Approximately one million cases were filed with the bubonic plague (fleas mainly cause that) per year at the beginning of the twentieth century. Thanks to advanced technology and science, the death rate due to the bubonic plague has tremendously reduced. Even today, the influence of bubonic plague exists, and hundreds of human cases get filed per year.
Fleas, mites, and ticks are nothing but the worst nightmare for humans, particularly pet owners – the readers at Lifestyle Reviews would agree! Fleas are mainly responsible for your dogs, cats, or other pet animals irritation, severe itching, and killing scratching habits.
Over the years, almost 2000 species and subspecies of fleas have been found, including cat fleas, dog fleas, rat fleas, rabbit fleas, and many more. Their vast number of species and population mainly depends on their nature of rapidly laying eggs on their unwilling hosts’ bodies. In general, an average household adult female flea lays 50 eggs per day and 2000 eggs in her whole lifespan.
How Long Do Fleas Live Without Food?
Fleas Life Duration Without Food
The duration of fleas without a host or food typically depends on the stage of their life cycle. Each step holds a different number of days without food or host. Several data have shown that adult fleas are only 5% of the total flea population around your residential area. A significant population of fleas exists in the form of eggs and larvae or pupae.
We will be discussing in detail what each stage’s lifespan is without food or host. But before that, let’s briefly discuss the life cycle of fleas.
The Life Cycle of Fleas
Similar to the life cycle of the butterfly, the life cycle of fleas is typically divided into four main stages:
The very first thing an adult female flea does after having her first blood meal from her unwilling host is mate and reproduce. In general, one average household adult female flea lays 50 eggs per day and 2000 eggs in her whole lifespan.
These eggs are generally laid by the adult female flea on her host body and then be shaken off to the floors or bedding areas. The majority of the population of fleas comprise the egg.
Within 1 to 14 days of getting laid, the egg is then hatched to become larvae depending on the environmental conditions. At this stage, fleas remain under cocoons.
The next developmental stage is pupae. According to studies, adult fleas within cocoons are around 10 percent of the total flea population around your residential area. This stage can last from days to weeks to months, depending on the environmental conditions around them.
After becoming a pupa, the flea then becomes an adult. After becoming an adult flea, their first task is to look for a meal. Within minutes, adult fleas find their first blood meal and host to lay eggs. Several data points have shown that adult fleas are only 5% of the total flea population around your residential area.
Adult Fleas Lifespan Without Food or Host
Typically speaking, an adult male flea can only survive up to four or hardly five days without feeding on their unwilling host when removed from their host body.
These parasitic insects can not last more than four or five days without a proper blood meal from their hosts. According to a study, it was found that adult male fleas unconditionally depend on their hosts’ blood, increasing each dose from the previous one.
The study also stated that if the fleas continued to feed on the host body for five to six periods continuously and then removed from the host, fleas would die within 2 to 4 days because of the starvation.
Compared to adult male fleas, adult female fleas live hardly for 24 hours without food or host as adult female fleas are responsible for continuously mating and laying eggs.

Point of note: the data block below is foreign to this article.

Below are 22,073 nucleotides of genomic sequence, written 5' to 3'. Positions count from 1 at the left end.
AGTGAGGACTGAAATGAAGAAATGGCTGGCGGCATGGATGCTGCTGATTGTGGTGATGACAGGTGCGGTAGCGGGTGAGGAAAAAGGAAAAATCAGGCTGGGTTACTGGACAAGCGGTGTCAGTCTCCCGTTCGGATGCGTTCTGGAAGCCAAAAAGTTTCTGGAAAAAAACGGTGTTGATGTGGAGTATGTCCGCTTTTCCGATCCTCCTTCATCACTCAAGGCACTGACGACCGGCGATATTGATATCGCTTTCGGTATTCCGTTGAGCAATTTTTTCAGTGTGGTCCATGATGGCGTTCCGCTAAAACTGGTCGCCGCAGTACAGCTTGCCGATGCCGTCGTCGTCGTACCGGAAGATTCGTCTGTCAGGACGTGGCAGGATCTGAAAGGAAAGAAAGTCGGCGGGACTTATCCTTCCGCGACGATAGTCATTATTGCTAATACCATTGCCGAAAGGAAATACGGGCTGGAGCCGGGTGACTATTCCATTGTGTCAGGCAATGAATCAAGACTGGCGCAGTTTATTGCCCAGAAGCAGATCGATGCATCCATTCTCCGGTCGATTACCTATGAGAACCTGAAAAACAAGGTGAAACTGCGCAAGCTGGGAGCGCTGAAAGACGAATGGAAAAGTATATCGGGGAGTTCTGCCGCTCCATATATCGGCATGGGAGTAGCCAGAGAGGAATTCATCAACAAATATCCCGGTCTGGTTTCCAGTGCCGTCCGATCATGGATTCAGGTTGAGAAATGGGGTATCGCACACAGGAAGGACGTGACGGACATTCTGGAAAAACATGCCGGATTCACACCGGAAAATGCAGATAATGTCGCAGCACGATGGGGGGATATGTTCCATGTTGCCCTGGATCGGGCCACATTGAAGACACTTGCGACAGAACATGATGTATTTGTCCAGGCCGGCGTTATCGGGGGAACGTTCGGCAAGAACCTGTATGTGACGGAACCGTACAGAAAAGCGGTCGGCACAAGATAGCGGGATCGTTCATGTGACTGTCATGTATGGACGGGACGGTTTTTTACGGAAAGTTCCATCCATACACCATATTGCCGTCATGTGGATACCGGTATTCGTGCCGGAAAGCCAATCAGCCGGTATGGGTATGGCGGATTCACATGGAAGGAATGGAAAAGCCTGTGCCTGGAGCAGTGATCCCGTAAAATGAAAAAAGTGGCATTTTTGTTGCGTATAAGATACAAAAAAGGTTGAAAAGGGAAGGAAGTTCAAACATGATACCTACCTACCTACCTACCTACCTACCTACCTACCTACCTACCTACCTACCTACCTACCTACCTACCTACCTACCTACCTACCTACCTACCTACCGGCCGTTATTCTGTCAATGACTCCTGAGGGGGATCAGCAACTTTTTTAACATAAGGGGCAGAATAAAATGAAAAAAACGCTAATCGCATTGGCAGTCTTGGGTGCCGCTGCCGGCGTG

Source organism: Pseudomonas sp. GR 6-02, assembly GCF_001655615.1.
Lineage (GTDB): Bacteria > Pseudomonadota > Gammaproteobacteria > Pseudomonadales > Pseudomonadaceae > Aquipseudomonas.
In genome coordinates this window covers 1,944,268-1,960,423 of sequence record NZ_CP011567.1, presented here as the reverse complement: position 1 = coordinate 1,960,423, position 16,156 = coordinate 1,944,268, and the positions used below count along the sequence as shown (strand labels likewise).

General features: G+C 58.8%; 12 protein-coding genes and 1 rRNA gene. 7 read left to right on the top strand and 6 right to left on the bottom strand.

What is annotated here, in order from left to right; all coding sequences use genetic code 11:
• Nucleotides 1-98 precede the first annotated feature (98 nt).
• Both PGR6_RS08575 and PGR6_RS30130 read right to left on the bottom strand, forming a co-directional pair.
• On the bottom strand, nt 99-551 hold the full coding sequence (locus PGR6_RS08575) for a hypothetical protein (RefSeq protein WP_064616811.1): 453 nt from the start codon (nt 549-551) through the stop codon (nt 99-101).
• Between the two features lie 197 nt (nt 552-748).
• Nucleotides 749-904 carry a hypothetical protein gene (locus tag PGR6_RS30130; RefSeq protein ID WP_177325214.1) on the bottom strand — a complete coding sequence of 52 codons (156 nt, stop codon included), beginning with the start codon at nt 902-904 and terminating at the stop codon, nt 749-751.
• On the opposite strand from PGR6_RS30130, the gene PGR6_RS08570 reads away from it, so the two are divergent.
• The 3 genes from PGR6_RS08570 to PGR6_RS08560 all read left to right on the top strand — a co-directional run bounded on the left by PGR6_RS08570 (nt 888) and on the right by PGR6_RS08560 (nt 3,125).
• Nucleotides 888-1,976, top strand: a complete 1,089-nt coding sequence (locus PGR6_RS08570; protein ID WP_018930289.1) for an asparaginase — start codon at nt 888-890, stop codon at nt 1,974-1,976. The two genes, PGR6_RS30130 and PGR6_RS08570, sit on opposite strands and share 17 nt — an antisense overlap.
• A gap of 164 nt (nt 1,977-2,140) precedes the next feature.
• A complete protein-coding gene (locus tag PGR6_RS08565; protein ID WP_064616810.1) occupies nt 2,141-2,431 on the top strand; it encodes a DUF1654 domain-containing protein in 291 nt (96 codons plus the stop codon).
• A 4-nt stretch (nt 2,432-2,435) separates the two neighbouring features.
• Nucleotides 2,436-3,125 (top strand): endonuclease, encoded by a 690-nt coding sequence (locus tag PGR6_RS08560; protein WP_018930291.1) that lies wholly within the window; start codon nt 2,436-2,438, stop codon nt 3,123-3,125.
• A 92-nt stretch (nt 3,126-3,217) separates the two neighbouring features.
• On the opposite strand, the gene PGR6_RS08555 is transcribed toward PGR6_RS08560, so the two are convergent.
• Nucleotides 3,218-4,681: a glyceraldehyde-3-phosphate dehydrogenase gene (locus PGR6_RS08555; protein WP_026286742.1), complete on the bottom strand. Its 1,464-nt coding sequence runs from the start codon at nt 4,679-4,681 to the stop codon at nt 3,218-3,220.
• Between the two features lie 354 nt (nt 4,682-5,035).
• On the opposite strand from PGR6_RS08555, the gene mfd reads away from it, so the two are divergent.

They need more blood from the host body to maintain their metabolism and overall physical health. A typical household adult female flea lays 50 eggs per day and 2000 eggs in her whole lifespan. Therefore, when deprived of blood or food, adult female fleas hardly live for 24 hours.
Unfed Adults Fleas Lifespan Without Food or Host
Newly emerged adult fleas can live slightly better than the fully adult fleas who have had their first blood meal.
As the emerged unfed adult fleas have not even had a proper meal of blood, their natural physical health helps them live for roughly around a week without food or host.
In the normal household environmental conditions, unfed adults die due to starvation within a week’s time. Their lifespan can increase depending on the environmental conditions around them as they can live up to 40 days in cold and saturated conditions.
A study found that unfed adult fleas can even live for roughly around 70 days if provided with favorable environmental conditions.
Adults within Cocoons Without Food or Host
Before getting into adulthood and at the pupae stage, if the fleas are not met with the proper environmental conditions for further growth, they emerge themselves in a dormant-like stage where they can survive without food or host up to 100 to 155 days.
Thanks to the sticky surface or the cocoons, fleas can tolerate light vacuuming and anti-fleas chemical treatments. In the dormant-like condition, these fleas slow their metabolic activities to survive longer without food or host.
Adult fleas within cocoons can easily hide under your furniture, floor cracks, wall cracks, and carpets even without you noticing them. According to studies, adult fleas within cocoons are around 10 percent of the total flea population around your residential area.
The Flea Wrap Up
In short, how long a flea can live without food or host depends on the developmental stage. Each developmental stage has a different impact on the starvation of the flea. Making it the prime reason why after making your house completely flea-free, you still face a massive population of fleas next year. Consider investing in one or a few of the following flea treatment options:
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